Medicion de la luz

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  • Publicado : 20 de octubre de 2010
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Photopic and Scotopic Lumens - 1: An Introduction
This is the first in a series of articles on the basic unit of light that is the foundation of the
wide range of concepts and calculations that welighting professionals use day in and day
out: The lumen. There is renewed interest in the fact that there are two definitions of the
lumen: one for daytime, high light level conditions, and one fornighttime, low light level
conditions. These are photopic and scotopic lumens. Virtually all lighting applications
today involve photopic lumens. Should they? What are the practical alternatives?How
important are the differences? When, if at all, should we be using scotopic lumens as the
basis for our work as lighting professionals? This series of eight articles will attempt to
answer thesequestions by exploring the development of the lumen, the technical issues
involved in its definition and use, and some recently proposed changes to our
professional practice that are based on andinvolve the differences between photopic and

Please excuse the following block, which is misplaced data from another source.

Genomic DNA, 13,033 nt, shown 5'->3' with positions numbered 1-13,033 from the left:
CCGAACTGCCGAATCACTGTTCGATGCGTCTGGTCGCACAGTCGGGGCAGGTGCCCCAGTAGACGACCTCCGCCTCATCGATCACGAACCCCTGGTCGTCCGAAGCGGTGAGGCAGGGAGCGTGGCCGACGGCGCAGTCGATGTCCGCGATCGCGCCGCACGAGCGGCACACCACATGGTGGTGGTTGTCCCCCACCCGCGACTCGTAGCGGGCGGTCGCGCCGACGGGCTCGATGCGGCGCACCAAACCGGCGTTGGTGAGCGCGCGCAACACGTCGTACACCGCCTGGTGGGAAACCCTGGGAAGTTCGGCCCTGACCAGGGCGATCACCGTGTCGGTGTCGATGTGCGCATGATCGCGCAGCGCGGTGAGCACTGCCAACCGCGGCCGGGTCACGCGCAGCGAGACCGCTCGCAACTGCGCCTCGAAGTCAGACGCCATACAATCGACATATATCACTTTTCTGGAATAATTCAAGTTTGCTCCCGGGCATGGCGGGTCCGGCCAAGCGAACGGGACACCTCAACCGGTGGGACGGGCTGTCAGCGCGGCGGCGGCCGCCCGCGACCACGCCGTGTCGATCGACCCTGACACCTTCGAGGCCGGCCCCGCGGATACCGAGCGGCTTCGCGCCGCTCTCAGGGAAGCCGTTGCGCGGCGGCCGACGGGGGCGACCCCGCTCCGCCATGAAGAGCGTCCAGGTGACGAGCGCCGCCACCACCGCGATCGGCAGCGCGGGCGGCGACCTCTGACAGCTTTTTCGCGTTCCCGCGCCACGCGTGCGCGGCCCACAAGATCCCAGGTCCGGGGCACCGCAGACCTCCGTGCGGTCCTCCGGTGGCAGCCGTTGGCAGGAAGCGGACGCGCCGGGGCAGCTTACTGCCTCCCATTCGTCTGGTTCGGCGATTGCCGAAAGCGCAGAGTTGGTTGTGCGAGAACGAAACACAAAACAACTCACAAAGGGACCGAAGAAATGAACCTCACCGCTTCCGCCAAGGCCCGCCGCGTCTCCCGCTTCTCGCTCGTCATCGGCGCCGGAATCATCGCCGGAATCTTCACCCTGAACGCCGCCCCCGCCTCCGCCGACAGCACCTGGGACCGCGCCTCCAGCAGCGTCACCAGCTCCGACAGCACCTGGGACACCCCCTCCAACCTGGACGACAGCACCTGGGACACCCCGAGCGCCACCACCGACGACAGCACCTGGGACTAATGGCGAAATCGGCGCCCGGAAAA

scotopic lumens.
The most common use of the lumen is to express the total light emitting power of a light
source and to express its efficacy. And so wespeak of a 100 watt incandescent lamp
being rated at 1690 lumens and having an efficacy of 16.9 lumens per watt. As a practical
matter, we most often use units that are derived from the lumen, likeluminous intensity
and illuminance. These derived units are used to evaluate lighting equipment and what
that equipment does to architectural spaces. Luminous intensity, measured in candelas
andoften called candlepower, describes how densely a source emits lumens in a
particular direction. All the directions can be considered together and we have the
candlepower distribution of a source.Illuminance, measured in footcandles or lux,
describes how densely a source puts lumens onto a surface. Intensity is the universally
used method to describe what luminaires can do and Illuminance is...
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